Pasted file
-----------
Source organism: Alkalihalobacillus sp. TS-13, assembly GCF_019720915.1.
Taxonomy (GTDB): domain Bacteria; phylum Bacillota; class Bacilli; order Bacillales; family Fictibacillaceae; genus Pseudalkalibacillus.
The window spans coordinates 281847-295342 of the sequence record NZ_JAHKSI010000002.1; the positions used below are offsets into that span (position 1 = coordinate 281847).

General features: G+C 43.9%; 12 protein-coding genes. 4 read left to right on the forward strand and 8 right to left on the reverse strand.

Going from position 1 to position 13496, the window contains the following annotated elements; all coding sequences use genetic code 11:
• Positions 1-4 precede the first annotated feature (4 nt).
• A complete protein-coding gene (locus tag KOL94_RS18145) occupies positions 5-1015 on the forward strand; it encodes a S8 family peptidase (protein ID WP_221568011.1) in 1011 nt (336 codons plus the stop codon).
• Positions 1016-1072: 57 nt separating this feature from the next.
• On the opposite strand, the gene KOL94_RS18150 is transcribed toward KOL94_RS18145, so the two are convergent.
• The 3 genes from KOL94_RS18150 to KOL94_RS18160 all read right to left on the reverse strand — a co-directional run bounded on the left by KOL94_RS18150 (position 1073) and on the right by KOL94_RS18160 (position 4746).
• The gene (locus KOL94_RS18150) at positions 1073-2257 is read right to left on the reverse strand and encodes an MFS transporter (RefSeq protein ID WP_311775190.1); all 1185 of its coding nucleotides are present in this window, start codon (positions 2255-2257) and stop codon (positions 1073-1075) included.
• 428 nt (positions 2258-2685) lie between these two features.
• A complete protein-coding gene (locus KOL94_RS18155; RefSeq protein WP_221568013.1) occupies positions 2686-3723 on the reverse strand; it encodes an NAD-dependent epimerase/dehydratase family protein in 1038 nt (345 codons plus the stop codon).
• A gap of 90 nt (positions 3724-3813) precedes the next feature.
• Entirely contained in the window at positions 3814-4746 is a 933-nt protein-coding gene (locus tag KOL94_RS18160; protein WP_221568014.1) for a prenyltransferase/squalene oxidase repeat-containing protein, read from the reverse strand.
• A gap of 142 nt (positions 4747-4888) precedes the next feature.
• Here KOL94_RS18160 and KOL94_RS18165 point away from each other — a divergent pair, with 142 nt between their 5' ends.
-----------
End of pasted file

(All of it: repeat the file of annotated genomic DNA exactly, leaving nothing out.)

Source organism: Alkalihalobacillus sp. TS-13, assembly GCF_019720915.1.
Taxonomy (GTDB): domain Bacteria; phylum Bacillota; class Bacilli; order Bacillales; family Fictibacillaceae; genus Pseudalkalibacillus.
The window spans coordinates 281847-295342 of the sequence record NZ_JAHKSI010000002.1; the positions used below are offsets into that span (position 1 = coordinate 281847).

General features: G+C 43.9%; 12 protein-coding genes. 4 read left to right on the forward strand and 8 right to left on the reverse strand.

Going from position 1 to position 13496, the window contains the following annotated elements; all coding sequences use genetic code 11:
• Positions 1-4 precede the first annotated feature (4 nt).
• A complete protein-coding gene (locus tag KOL94_RS18145) occupies positions 5-1015 on the forward strand; it encodes a S8 family peptidase (protein ID WP_221568011.1) in 1011 nt (336 codons plus the stop codon).
• Positions 1016-1072: 57 nt separating this feature from the next.
• On the opposite strand, the gene KOL94_RS18150 is transcribed toward KOL94_RS18145, so the two are convergent.
• The 3 genes from KOL94_RS18150 to KOL94_RS18160 all read right to left on the reverse strand — a co-directional run bounded on the left by KOL94_RS18150 (position 1073) and on the right by KOL94_RS18160 (position 4746).
• The gene (locus KOL94_RS18150) at positions 1073-2257 is read right to left on the reverse strand and encodes an MFS transporter (RefSeq protein ID WP_311775190.1); all 1185 of its coding nucleotides are present in this window, start codon (positions 2255-2257) and stop codon (positions 1073-1075) included.
• 428 nt (positions 2258-2685) lie between these two features.
• A complete protein-coding gene (locus KOL94_RS18155; RefSeq protein WP_221568013.1) occupies positions 2686-3723 on the reverse strand; it encodes an NAD-dependent epimerase/dehydratase family protein in 1038 nt (345 codons plus the stop codon).
• A gap of 90 nt (positions 3724-3813) precedes the next feature.
• Entirely contained in the window at positions 3814-4746 is a 933-nt protein-coding gene (locus tag KOL94_RS18160; protein WP_221568014.1) for a prenyltransferase/squalene oxidase repeat-containing protein, read from the reverse strand.
• A gap of 142 nt (positions 4747-4888) precedes the next feature.
• Here KOL94_RS18160 and KOL94_RS18165 point away from each other — a divergent pair, with 142 nt between their 5' ends.